John Cam Hobhouse to William Hone, 14 December, 1821: An Electronic Edition

[1780-1818] - [1818-1824] - [1825-1832] - [1832-1842] - Hone Correspondence

John Cam Hobhouse to William Hone, 14 December, 1821.1 β€” -TEI-

Southill Park Biggleswade
My dear Sir,

2Your letter to me has been travelling about the country or you would have had a more speedy answer. Certainly I will forward the case to my father and impress upon him how much I wish the thing to be done. I am not, however, aware in what manner or to whom he will have to apply especially as Lord Sidmouth is going out of office. What can be done you may depend shall be done.

Never mind the Quarterly β€” you are in good company that is one comfort.

I am yours very truly
John C. Hobhouse

Bedford β€” December Fourteen 1821
Mr William Hone
Ludgate Hill
W. H. Whitbread

British Library, Add. MS 40856, ff. 10-11. [return]
The specific context for this letter is not clear, though it may well have to do with a review of Hone's Apocryphal New Testament that had recently appeared in the Quarterly Review (1821; vol. 25, pp. 348-65). The review was an utterly savage attack on Hone (a "wretch as contemptible as he is wicked" who is a "poor illiterate creature, far too ignorant to have any share in the composition either of this or of his seditious pamphlets" [348]), and Hone may well have asked Hobhouse to appeal to his father for assistance in responding. Hobhouse's father, Sir Benjamin Hobhouse, was a prominent politician and a fellow of both the Royal Society and the Society of Antiquaries of London, groups with whom Hone hoped to find favorable audiences for his antiquarian writing.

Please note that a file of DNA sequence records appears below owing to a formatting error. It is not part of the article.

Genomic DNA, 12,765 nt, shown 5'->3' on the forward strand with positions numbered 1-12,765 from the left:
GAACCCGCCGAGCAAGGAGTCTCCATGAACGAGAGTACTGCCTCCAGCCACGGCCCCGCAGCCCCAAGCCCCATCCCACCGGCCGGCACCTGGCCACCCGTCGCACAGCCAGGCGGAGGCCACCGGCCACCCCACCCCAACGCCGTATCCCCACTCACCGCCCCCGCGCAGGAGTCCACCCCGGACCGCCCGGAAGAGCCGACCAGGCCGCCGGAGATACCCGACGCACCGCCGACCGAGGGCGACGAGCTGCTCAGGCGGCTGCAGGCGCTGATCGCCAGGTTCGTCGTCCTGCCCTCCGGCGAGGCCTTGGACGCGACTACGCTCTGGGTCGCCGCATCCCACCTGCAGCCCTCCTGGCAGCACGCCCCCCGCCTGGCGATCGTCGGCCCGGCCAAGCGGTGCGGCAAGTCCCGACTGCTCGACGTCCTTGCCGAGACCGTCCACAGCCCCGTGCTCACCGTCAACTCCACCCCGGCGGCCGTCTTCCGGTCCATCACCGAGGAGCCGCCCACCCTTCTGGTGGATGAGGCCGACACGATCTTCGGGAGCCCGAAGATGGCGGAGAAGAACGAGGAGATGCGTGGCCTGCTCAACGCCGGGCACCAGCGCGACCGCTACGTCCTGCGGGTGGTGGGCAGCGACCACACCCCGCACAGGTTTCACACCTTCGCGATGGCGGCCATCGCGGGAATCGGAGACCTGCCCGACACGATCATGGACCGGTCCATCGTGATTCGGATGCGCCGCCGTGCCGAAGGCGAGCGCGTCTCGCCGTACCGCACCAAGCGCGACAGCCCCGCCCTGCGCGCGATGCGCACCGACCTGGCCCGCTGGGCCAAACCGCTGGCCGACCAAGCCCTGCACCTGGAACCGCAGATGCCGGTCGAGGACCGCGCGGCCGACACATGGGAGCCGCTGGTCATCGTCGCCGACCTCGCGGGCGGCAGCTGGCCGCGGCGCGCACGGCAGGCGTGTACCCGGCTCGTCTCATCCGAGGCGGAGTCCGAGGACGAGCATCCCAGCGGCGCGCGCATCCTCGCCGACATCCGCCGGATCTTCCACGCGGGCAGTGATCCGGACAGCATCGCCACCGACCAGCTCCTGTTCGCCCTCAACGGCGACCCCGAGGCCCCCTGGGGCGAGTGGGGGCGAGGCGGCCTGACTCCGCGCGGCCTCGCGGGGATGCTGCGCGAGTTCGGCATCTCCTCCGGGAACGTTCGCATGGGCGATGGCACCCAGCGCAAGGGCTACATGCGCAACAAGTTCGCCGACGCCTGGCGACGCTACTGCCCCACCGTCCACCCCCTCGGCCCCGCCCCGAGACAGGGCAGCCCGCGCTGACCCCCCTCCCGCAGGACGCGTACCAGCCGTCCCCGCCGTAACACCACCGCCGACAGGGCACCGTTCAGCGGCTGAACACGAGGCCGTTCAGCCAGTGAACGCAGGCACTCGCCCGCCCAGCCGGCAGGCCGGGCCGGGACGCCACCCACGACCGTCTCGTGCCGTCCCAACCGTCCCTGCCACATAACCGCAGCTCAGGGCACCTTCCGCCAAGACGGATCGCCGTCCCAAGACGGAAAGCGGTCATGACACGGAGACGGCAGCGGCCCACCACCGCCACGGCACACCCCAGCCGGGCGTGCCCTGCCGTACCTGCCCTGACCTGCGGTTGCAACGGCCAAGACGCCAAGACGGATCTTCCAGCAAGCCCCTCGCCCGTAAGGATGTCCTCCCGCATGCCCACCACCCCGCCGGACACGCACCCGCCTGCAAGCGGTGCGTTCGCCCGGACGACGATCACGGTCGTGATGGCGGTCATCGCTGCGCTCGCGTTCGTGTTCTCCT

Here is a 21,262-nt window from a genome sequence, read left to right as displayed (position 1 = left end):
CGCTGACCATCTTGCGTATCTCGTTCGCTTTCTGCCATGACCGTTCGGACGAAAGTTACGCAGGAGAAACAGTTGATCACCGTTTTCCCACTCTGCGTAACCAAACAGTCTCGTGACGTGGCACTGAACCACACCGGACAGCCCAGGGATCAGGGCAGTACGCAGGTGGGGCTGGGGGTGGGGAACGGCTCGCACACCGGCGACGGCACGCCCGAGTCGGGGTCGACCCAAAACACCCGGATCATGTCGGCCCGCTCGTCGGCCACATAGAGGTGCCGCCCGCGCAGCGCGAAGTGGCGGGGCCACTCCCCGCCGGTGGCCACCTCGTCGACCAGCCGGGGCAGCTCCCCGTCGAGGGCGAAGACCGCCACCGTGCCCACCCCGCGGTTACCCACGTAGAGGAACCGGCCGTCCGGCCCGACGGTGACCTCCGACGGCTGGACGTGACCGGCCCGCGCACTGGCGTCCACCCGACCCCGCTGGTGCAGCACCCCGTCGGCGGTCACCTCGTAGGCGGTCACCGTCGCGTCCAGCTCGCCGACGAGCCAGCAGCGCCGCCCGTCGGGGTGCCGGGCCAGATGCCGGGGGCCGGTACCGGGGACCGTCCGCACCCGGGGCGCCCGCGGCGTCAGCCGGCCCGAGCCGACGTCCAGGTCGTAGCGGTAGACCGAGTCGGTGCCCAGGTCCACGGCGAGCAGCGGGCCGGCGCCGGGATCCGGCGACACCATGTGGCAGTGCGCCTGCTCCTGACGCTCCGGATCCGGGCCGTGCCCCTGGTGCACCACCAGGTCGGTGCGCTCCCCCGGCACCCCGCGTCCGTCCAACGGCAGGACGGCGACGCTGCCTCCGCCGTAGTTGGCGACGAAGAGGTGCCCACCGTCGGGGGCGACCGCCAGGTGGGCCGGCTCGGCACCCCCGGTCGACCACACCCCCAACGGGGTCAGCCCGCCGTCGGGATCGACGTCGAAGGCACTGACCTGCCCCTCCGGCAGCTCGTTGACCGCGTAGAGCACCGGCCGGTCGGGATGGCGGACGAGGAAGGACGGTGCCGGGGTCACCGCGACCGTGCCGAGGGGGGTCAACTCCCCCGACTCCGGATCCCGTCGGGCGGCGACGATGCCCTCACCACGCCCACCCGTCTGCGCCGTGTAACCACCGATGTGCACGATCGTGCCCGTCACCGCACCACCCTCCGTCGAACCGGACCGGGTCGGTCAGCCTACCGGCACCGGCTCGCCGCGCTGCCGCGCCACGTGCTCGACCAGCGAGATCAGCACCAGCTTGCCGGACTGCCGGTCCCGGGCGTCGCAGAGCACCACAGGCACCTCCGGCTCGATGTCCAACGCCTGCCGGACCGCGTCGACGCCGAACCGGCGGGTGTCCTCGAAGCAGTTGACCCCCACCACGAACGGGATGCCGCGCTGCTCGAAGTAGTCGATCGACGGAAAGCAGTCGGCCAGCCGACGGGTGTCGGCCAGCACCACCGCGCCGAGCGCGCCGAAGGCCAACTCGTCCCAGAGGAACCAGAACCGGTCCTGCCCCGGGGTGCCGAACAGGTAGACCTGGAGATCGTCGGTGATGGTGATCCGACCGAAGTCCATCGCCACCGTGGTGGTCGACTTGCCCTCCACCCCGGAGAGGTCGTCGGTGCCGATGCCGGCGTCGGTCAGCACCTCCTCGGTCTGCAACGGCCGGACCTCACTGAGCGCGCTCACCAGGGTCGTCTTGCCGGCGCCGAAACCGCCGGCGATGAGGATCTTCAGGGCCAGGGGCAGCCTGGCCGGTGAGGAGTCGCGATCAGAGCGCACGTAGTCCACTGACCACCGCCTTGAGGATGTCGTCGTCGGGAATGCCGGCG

John Cam Hobhouse. Date: 2014-03-23